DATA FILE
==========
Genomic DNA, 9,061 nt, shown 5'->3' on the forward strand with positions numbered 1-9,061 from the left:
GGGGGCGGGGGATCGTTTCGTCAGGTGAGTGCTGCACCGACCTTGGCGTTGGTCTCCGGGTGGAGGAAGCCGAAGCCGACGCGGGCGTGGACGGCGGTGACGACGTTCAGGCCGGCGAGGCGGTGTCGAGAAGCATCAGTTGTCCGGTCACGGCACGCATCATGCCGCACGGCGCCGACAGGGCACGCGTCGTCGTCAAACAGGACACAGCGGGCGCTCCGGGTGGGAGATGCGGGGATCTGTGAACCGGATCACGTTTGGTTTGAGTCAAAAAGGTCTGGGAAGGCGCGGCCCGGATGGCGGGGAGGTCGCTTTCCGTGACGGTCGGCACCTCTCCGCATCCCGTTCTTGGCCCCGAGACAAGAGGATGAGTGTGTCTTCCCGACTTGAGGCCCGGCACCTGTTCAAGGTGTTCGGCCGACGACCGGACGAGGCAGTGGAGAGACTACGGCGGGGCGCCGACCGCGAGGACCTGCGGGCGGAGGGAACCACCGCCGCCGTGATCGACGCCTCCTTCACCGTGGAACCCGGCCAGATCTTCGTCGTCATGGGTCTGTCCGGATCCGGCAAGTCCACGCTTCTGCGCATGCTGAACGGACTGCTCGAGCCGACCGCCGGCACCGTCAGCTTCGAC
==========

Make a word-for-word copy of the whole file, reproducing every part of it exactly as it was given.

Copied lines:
Genomic DNA, 9,061 nt, shown 5'->3' on the forward strand with positions numbered 1-9,061 from the left:
GGGGGCGGGGGATCGTTTCGTCAGGTGAGTGCTGCACCGACCTTGGCGTTGGTCTCCGGGTGGAGGAAGCCGAAGCCGACGCGGGCGTGGACGGCGGTGACGACGTTCAGGCCGGCGAGGCGGTGTCGAGAAGCATCAGTTGTCCGGTCACGGCACGCATCATGCCGCACGGCGCCGACAGGGCACGCGTCGTCGTCAAACAGGACACAGCGGGCGCTCCGGGTGGGAGATGCGGGGATCTGTGAACCGGATCACGTTTGGTTTGAGTCAAAAAGGTCTGGGAAGGCGCGGCCCGGATGGCGGGGAGGTCGCTTTCCGTGACGGTCGGCACCTCTCCGCATCCCGTTCTTGGCCCCGAGACAAGAGGATGAGTGTGTCTTCCCGACTTGAGGCCCGGCACCTGTTCAAGGTGTTCGGCCGACGACCGGACGAGGCAGTGGAGAGACTACGGCGGGGCGCCGACCGCGAGGACCTGCGGGCGGAGGGAACCACCGCCGCCGTGATCGACGCCTCCTTCACCGTGGAACCCGGCCAGATCTTCGTCGTCATGGGTCTGTCCGGATCCGGCAAGTCCACGCTTCTGCGCATGCTGAACGGACTGCTCGAGCCGACCGCCGGCACCGTCAGCTTCGAC